Jump to content

Search the hub

Showing results for tags 'Medicine - Respiratory'.


More search options

  • Search By Tags

    Start to type the tag you want to use, then select from the list.

  • Search By Author

Content Type


Forums

  • All
    • Commissioning, service provision and innovation in health and care
    • Coronavirus (COVID-19)
    • Culture
    • Improving patient safety
    • Investigations, risk management and legal issues
    • Leadership for patient safety
    • Organisations linked to patient safety (UK and beyond)
    • Patient engagement
    • Patient safety in health and care
    • Patient Safety Learning
    • Professionalising patient safety
    • Research, data and insight
    • Miscellaneous

Categories

  • Commissioning, service provision and innovation in health and care
    • Commissioning and funding patient safety
    • Digital health and care service provision
    • Health records and plans
    • Innovation programmes in health and care
  • Coronavirus (COVID-19)
    • Blogs
    • Data, research and statistics
    • Frontline insights during the pandemic
    • Good practice and useful resources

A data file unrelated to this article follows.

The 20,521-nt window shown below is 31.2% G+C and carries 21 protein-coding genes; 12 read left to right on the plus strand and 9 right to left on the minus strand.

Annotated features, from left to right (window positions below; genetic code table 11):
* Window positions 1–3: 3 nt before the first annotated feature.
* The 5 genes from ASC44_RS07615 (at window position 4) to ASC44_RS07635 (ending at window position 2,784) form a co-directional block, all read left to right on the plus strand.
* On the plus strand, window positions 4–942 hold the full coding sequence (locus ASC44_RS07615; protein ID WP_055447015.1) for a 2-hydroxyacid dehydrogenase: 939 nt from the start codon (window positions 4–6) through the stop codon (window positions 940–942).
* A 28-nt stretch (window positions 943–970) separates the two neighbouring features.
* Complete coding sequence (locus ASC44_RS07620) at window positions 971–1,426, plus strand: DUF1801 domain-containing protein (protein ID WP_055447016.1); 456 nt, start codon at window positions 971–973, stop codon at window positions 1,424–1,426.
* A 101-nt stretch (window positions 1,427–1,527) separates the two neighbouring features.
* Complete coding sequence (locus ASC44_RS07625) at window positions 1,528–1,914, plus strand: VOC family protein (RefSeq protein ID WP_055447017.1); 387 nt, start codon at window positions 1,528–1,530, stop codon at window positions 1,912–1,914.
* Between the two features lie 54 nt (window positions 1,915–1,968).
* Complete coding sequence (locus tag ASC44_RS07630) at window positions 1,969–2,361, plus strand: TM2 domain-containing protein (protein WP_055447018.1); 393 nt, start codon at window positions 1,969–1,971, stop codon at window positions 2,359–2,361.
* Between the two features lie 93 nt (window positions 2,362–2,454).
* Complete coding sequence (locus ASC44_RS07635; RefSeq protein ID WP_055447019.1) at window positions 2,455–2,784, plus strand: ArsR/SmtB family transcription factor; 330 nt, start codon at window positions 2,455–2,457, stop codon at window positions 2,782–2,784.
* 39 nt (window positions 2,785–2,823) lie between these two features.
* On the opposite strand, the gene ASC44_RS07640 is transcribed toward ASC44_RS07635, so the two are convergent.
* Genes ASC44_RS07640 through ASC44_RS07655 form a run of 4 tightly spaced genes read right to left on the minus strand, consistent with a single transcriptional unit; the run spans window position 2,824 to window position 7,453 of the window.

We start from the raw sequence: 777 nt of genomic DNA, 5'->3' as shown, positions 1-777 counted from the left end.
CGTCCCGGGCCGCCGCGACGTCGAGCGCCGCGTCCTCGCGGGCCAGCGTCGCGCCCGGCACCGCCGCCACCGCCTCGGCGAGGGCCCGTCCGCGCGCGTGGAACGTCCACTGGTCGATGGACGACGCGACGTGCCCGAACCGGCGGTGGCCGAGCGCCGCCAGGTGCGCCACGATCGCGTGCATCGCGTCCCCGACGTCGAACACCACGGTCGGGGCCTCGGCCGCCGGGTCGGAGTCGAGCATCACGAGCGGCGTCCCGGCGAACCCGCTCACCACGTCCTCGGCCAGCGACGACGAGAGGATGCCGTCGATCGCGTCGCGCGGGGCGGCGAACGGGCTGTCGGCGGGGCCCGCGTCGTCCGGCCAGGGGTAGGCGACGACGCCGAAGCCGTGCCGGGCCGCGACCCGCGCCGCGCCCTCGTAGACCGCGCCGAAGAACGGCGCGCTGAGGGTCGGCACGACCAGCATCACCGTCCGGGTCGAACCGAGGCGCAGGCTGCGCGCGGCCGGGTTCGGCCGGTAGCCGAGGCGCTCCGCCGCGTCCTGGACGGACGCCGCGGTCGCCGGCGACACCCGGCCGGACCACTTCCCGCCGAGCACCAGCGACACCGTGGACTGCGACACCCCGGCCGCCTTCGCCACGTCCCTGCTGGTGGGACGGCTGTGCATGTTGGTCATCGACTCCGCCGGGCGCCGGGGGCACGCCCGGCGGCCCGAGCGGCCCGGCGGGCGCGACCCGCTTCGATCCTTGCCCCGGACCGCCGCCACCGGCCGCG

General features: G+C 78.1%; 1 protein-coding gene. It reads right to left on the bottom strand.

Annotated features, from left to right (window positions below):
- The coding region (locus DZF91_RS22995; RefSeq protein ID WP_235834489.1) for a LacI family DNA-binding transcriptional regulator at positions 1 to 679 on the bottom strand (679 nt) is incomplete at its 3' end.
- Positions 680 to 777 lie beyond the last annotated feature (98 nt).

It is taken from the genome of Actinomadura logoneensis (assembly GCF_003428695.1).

• Guidance
    • Mental health
    • Exit strategies
    • Patient recovery
  • Culture
    • Bullying and fear
    • Good practice
    • Safety culture programmes
    • Second victim
    • Speak Up Guardians
    • Whistle blowing
  • Improving patient safety
    • Design for safety
    • Disasters averted/near misses
    • Equipment and facilities
    • Human factors (improving human performance in care delivery)
    • Improving systems of care
    • Implementation of improvements
    • Safety stories
    • Stories from the front line
    • Workforce and resources
  • Investigations, risk management and legal issues
    • Investigations and complaints
    • Risk management and legal issues
  • Leadership for patient safety
  • Organisations linked to patient safety (UK and beyond)
  • Patient engagement
  • Patient safety in health and care
  • Patient Safety Learning
  • Professionalising patient safety
  • Research, data and insight
  • Miscellaneous

News

  • News

Find results in...

Find results that contain...


Date Created

  • Start
    End

Last updated

  • Start
    End

Filter by number of...

Joined

  • Start

    End


Group


First name


Last name


Country


About me


Organisation


Role

Found 28 results
  1. News Article